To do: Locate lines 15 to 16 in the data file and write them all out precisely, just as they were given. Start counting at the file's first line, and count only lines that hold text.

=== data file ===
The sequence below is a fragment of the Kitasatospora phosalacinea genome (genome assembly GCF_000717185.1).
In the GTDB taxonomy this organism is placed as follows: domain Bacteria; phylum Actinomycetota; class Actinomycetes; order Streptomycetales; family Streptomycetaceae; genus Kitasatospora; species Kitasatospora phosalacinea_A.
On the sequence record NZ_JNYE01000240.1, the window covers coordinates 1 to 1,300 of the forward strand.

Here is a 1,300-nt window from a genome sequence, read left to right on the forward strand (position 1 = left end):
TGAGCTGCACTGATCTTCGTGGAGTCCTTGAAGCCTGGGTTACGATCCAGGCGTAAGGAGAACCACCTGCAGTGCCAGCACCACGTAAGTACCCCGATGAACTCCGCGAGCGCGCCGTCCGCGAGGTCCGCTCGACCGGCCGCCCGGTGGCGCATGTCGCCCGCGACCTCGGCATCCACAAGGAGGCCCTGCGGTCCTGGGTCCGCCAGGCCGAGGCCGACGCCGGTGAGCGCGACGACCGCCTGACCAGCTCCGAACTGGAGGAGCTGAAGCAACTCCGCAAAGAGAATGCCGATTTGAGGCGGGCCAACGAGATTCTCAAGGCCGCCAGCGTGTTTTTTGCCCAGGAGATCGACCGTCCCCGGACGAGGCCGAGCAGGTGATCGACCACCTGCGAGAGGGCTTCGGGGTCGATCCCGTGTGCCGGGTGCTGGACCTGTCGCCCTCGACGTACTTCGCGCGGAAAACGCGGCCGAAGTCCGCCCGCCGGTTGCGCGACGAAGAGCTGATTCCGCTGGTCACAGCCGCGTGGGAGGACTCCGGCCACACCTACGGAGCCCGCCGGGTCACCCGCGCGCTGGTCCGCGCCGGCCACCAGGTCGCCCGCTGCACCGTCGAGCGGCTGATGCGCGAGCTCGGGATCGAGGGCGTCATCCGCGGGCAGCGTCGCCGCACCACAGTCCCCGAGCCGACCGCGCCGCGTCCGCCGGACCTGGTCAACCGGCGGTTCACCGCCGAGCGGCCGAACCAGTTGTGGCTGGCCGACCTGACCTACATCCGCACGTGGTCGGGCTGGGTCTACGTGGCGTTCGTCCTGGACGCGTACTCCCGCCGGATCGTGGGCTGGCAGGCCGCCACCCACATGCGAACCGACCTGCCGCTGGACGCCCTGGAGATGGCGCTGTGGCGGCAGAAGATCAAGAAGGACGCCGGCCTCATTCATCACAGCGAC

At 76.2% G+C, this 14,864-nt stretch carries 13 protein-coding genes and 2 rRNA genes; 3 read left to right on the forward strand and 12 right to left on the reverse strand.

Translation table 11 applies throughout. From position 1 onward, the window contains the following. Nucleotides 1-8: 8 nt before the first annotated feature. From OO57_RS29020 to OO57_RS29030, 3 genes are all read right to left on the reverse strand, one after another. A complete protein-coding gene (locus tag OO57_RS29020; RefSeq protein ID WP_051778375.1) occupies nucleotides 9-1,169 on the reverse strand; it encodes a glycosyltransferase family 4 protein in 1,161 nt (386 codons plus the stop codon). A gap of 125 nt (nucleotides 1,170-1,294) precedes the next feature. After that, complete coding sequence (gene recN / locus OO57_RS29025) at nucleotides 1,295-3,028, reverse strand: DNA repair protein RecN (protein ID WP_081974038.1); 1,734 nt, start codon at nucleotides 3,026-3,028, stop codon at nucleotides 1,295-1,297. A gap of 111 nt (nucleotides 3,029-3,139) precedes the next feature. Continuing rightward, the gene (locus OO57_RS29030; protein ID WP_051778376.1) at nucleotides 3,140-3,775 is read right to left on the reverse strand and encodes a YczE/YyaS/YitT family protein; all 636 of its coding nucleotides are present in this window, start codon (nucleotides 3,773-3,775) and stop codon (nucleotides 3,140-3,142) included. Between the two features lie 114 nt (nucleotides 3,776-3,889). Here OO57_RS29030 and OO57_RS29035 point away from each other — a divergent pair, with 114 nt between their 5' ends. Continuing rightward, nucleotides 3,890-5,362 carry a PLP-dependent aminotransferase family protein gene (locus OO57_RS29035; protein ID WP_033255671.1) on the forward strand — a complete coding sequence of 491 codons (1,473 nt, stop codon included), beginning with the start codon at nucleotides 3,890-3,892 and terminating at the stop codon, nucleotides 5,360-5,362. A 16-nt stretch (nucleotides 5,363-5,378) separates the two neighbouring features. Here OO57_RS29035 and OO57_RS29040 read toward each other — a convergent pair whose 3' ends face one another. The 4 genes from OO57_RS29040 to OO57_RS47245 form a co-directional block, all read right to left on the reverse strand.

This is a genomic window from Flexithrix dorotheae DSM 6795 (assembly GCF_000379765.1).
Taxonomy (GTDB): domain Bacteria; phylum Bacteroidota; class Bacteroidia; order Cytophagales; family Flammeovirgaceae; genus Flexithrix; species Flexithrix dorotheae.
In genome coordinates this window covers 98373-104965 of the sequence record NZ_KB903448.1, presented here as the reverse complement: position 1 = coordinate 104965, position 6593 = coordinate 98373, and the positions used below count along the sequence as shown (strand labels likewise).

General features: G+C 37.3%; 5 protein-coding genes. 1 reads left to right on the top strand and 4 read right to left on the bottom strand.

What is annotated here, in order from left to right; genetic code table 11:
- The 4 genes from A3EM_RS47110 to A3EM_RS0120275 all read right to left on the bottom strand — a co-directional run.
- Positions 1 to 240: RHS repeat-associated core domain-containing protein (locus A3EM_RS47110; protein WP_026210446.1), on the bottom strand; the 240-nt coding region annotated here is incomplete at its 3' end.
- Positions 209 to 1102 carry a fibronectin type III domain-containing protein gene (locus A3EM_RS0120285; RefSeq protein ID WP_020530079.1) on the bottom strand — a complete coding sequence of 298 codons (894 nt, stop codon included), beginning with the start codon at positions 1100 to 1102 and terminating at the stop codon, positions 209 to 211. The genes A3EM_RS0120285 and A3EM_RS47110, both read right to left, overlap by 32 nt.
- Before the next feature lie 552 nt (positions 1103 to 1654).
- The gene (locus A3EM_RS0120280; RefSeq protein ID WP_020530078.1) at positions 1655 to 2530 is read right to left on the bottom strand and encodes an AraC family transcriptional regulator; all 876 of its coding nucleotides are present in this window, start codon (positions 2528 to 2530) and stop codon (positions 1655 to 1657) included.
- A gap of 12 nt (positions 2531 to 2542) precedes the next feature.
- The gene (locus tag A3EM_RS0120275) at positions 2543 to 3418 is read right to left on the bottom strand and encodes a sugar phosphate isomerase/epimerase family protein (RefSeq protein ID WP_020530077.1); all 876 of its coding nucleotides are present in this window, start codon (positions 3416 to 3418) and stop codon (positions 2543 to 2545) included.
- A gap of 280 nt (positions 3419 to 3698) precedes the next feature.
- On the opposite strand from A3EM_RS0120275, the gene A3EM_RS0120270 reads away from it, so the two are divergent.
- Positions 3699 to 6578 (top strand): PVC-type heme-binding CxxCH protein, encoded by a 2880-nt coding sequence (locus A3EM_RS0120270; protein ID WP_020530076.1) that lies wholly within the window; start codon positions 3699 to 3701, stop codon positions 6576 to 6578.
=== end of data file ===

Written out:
- Positions 209 to 1102 carry a fibronectin type III domain-containing protein gene (locus A3EM_RS0120285; RefSeq protein ID WP_020530079.1) on the bottom strand — a complete coding sequence of 298 codons (894 nt, stop codon included), beginning with the start codon at positions 1100 to 1102 and terminating at the stop codon, positions 209 to 211. The genes A3EM_RS0120285 and A3EM_RS47110, both read right to left, overlap by 32 nt.
- Before the next feature lie 552 nt (positions 1103 to 1654).